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Marine Corps Base Camp Pendleton

"The West Coast's Premier Expeditionary Training Base"

New air station commander sees expanded vision for warfighting mission

By Lance Cpl. Noah Rudash | Marine Corps Base Camp Pendleton | November 26, 2018


Since the beginning of the Marine Corps Aviation Force in 1912, aviation has expanded to meet the operations and training requirements that enhance mission capability and combat readiness. For Col. Richard Anderson, commanding officer, Marine Corps Air Station (MCAS) Camp Pendleton, he envisions his own expansion to the air station’s capabilities, support and services that enable I Marine Expeditionary Force’s warfighting mission.

“What we want to do is to be good at the things we are supposed to, supporting the tenants here” said Anderson. “Beyond that, we want make sure that we are resilient.”

By being resilient, the air station can provide operating forces and tenant organizations with continuous and effective support to combat operations. Anderson asks himself, how consistent are we? Can we be reliable 10 to 14 days at a time off power? Can we provide support to California residents during natural disasters? Understanding his air station’s abilities allows Anderson to set and meet goals to improve support to the warfighter.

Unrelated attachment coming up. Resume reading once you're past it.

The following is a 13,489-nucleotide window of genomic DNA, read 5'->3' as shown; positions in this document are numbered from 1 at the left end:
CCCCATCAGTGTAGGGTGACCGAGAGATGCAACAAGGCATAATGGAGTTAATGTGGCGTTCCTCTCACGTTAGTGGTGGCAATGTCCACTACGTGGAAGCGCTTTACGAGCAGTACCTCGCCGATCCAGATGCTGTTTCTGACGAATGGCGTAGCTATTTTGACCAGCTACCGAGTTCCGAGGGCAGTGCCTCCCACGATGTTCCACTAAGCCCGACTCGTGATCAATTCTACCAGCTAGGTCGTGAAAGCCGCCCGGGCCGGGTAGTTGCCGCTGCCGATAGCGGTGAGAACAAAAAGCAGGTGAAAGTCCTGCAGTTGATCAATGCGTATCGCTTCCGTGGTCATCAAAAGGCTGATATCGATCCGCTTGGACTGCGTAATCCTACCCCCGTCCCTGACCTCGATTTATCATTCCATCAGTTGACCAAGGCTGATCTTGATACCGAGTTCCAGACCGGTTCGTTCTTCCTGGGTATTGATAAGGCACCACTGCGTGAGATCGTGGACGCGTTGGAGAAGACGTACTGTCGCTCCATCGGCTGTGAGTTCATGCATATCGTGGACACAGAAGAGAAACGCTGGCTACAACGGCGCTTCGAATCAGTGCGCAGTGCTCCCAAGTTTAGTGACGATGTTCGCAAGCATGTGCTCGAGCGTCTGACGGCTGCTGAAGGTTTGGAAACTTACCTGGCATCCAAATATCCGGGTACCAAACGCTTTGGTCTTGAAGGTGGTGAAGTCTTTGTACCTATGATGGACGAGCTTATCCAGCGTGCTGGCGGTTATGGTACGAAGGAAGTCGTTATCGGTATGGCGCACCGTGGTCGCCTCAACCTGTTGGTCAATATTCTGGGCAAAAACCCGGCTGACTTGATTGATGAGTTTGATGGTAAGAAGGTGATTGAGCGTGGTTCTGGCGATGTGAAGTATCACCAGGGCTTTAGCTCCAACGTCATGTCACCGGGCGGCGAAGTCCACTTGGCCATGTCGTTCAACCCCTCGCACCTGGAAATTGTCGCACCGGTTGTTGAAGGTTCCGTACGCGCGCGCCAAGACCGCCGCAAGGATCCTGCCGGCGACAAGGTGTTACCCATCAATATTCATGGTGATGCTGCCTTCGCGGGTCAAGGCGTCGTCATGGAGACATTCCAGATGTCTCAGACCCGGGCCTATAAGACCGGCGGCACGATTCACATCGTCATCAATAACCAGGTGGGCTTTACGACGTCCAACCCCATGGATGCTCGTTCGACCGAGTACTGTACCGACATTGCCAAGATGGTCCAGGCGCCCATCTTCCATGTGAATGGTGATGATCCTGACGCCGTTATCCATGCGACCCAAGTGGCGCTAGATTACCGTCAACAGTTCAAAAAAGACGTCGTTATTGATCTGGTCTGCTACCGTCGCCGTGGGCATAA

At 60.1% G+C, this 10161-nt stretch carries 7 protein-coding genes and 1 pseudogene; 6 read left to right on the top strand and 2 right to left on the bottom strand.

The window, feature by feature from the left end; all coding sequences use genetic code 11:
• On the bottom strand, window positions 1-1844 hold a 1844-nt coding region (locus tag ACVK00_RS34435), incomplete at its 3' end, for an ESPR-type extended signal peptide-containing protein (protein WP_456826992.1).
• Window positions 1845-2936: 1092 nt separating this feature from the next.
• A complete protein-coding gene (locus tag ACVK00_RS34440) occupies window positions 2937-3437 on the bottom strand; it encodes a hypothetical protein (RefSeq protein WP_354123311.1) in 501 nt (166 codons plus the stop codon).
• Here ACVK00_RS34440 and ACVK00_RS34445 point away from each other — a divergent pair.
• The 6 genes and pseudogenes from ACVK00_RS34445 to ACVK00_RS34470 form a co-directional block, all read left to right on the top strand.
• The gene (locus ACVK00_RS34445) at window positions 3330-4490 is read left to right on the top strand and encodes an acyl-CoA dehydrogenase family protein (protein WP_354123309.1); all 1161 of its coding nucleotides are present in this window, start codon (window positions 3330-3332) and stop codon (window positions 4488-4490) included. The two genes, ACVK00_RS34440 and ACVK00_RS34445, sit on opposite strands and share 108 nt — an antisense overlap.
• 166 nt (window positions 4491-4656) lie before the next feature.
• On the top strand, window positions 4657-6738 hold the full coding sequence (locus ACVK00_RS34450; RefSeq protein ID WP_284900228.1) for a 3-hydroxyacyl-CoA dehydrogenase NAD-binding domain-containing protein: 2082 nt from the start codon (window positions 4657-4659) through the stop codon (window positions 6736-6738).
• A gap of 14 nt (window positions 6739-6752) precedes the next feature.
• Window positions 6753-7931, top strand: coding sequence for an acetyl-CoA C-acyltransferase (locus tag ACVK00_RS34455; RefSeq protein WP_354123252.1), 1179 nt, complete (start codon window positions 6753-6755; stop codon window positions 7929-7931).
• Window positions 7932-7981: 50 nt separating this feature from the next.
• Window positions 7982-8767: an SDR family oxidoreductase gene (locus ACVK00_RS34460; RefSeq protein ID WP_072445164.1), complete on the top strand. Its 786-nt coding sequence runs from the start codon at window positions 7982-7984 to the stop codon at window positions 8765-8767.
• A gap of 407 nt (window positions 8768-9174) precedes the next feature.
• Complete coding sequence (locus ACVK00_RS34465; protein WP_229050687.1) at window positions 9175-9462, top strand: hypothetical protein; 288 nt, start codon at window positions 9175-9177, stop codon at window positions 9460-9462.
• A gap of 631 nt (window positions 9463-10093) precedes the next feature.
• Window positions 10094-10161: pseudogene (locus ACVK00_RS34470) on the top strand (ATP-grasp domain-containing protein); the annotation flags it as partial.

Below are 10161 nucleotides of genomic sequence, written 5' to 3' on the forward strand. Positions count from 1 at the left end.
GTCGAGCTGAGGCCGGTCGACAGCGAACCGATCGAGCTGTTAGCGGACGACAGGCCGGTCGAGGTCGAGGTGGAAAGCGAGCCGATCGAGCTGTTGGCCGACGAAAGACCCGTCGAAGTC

Anderson said, what would be good for this air station is to provide the Marine Expeditionary Force some kind of strategic lift capabilities so they don't have to travel to March Air Force Base in Riverside, CA. To do that, we are looking at the possibility of expanding the air station’s runway in order to allow more space to build on.

MCAS Camp Pendleton initially provided a 6,000 feet long by 400 feet wide runway as an auxiliary landing field providing basic fuel and maintenance functions in November 1942, and served as a support unit for MCAS, El Toro in Orange County, CA. Today, MCAS Camp Pendleton is a full-fledged air station and hosts the highest concentration of helicopters of all Marine Corps air stations.

In addition to Anderson’s vision to further the contributions of aviation, he seeks to create efficiencies that improve the MEF’s ability to train and prepare for its warfighting efforts, and more importantly find solutions to “never say no to support.”